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June 2006

Trial Court Invalidates General Release of Overtime Claims

One of the tactics employers often use to get around overtime class actions is the standard general release upon termination. We have encounted a few of these, and employers generally use the release as a bargaining chip to try to minimize the settlement. Most do not try to test the validity of the release in court. Hence, we know of few actual court decisions in which such releases have been considered. The most recent was a San Mateo County case in which Judge Weiner held that the releases were not valid, allowing an overtime class action to proceed. The ruling includes a decent analysis of Labor Code § 206.5. We have a copy of the order if you'd like to read it.

Harris v. Investor's Business Daily, Review Denied

The California Supreme Court on Wednesday denied a petition for review in Harris v. Investor's Business Daily, Inc. (2006) 138 Cal.App.4th 28.

In Harris, aggrieved telemarketers alleged Fair Labor Standards Act (29 U.S.C. §§200 et seq.) claims as the underlying basis for a UCL claim under Business & Professions Code § 17200. Investor's Business Daily argued that the UCL claim was preempted by the FLSA, in that FLSA collective actions required members to opt in rather than the typical class action opt out procedures. The Court of Appeal found no preemption, and therefore reversed the trial court's order sustaining a demurrer. The Court of Appeal also reversed a summary adjudication order, on the ground that the defendant had not proven both that commissions made up more than half of the telemarketers' compensation, and that they received more than one and one-half times the minimum wage. Finally, the Court of Appeal reversed a summary adjudication order determining that the employer's chargeback policy was lawful under Labor Code § 221.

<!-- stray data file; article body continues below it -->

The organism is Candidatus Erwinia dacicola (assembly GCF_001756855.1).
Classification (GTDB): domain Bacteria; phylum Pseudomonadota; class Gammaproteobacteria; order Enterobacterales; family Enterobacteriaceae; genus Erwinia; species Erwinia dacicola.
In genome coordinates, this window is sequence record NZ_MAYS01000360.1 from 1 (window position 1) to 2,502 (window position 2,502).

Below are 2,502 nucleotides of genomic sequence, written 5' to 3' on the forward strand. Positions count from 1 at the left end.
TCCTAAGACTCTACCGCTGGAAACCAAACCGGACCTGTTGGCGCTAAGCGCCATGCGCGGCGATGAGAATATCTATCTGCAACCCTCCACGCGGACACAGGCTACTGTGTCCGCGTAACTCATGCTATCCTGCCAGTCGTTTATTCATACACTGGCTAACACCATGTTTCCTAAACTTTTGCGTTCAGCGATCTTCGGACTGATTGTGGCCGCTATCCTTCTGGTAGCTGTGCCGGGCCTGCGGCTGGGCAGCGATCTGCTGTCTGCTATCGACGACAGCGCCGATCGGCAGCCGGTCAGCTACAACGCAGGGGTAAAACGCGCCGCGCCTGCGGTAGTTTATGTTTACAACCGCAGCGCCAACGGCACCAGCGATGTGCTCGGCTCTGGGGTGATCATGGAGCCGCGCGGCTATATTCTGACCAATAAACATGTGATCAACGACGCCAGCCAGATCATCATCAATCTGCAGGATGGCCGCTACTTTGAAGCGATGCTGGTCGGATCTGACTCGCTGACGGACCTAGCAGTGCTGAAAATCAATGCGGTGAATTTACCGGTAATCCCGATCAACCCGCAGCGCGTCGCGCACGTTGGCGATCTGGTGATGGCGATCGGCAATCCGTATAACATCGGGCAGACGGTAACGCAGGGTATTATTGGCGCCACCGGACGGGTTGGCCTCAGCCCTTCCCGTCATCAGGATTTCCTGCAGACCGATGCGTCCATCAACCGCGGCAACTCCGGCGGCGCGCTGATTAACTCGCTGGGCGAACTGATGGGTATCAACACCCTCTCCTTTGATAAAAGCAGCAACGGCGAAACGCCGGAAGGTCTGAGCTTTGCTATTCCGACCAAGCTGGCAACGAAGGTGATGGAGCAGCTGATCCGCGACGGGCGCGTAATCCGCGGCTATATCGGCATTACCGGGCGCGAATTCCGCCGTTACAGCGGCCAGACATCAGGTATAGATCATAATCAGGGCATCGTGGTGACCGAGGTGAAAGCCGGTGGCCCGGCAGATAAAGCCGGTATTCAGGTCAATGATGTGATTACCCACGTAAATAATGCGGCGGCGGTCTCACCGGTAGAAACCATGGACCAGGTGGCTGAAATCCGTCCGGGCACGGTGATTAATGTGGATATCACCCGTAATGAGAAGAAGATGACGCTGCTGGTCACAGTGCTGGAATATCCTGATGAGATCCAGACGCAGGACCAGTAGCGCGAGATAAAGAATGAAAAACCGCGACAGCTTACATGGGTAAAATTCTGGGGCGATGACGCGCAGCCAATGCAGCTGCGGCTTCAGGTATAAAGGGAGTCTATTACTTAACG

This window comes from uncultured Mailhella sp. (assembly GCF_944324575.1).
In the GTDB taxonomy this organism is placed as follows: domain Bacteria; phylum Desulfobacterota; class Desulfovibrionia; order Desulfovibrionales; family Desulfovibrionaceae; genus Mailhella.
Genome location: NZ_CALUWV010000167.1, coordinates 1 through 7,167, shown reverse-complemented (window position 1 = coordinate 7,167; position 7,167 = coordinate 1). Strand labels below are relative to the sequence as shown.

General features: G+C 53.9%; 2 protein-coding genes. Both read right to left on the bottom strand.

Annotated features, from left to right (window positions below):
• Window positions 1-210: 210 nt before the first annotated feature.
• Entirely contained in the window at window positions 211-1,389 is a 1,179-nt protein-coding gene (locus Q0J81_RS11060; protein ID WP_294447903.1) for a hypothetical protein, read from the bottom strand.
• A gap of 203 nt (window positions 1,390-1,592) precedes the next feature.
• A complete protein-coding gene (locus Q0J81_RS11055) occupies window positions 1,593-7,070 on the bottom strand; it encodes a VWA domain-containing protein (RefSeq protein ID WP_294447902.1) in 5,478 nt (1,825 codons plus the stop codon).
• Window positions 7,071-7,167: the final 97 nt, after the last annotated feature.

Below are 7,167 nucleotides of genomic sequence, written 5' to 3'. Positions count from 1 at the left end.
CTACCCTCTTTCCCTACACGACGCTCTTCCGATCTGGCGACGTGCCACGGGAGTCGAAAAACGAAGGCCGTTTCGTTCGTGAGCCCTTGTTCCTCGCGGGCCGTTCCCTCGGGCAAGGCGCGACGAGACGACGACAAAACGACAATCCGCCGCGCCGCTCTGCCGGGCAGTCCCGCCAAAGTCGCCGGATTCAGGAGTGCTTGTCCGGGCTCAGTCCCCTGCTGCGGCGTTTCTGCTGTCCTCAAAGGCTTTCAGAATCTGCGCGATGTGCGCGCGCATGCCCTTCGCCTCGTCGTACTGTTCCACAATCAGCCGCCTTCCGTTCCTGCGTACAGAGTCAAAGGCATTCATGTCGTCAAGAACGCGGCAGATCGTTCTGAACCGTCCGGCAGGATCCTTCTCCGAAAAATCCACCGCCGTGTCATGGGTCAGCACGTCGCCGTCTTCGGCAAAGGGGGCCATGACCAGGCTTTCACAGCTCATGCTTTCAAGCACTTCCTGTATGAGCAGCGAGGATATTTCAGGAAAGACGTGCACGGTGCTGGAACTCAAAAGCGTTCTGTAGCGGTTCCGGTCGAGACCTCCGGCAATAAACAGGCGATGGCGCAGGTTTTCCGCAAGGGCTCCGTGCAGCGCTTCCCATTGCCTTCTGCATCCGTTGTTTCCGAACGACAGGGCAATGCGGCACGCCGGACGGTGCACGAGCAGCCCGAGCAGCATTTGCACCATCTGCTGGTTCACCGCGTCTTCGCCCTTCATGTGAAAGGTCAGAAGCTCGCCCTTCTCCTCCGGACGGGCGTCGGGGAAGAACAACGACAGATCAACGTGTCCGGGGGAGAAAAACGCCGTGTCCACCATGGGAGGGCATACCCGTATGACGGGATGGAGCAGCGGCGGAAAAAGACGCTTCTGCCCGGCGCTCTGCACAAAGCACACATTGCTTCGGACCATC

Our Strangest Settlement Ever

That Britney Spears story we mentioned yesterday brought back some old and fond memories. We have enjoyed the privilege of litigating wage claims against very famous people from time to time. Our most curious settlement ever occurred in a wage case where we represented the personal assistant of an extremely famous person who will undoubtedly still be famous 500 years from now. During the settlement conference, when we got to be about $10,000 apart, our client became frustrated and observed that the defendant could easily make up the $10,000 difference just by signing his name 100 times. What, then, we asked, if he agreed to sign his name 100 times and we were done with it? In an age of eBay and other efficient markets, the client thought it might work.

The judge, the defense lawyer and his client all looked at us like we were crazy when we made that our "last and best offer" at the end of the day. The negotiations then got even stranger.

Them: He'll sign 50 times. Not 100.
Us: Okay, but then he has to sign 50 of those limited edition thingies.
Them: Done.

Our fee on the 50 signed limited edition thingies was, believe it or not, a percentage of the signed limited edition thingies. We donated some, sold some and hung a few as objects d'art in the office.

Britney Spears To Arbitrate Wage Claims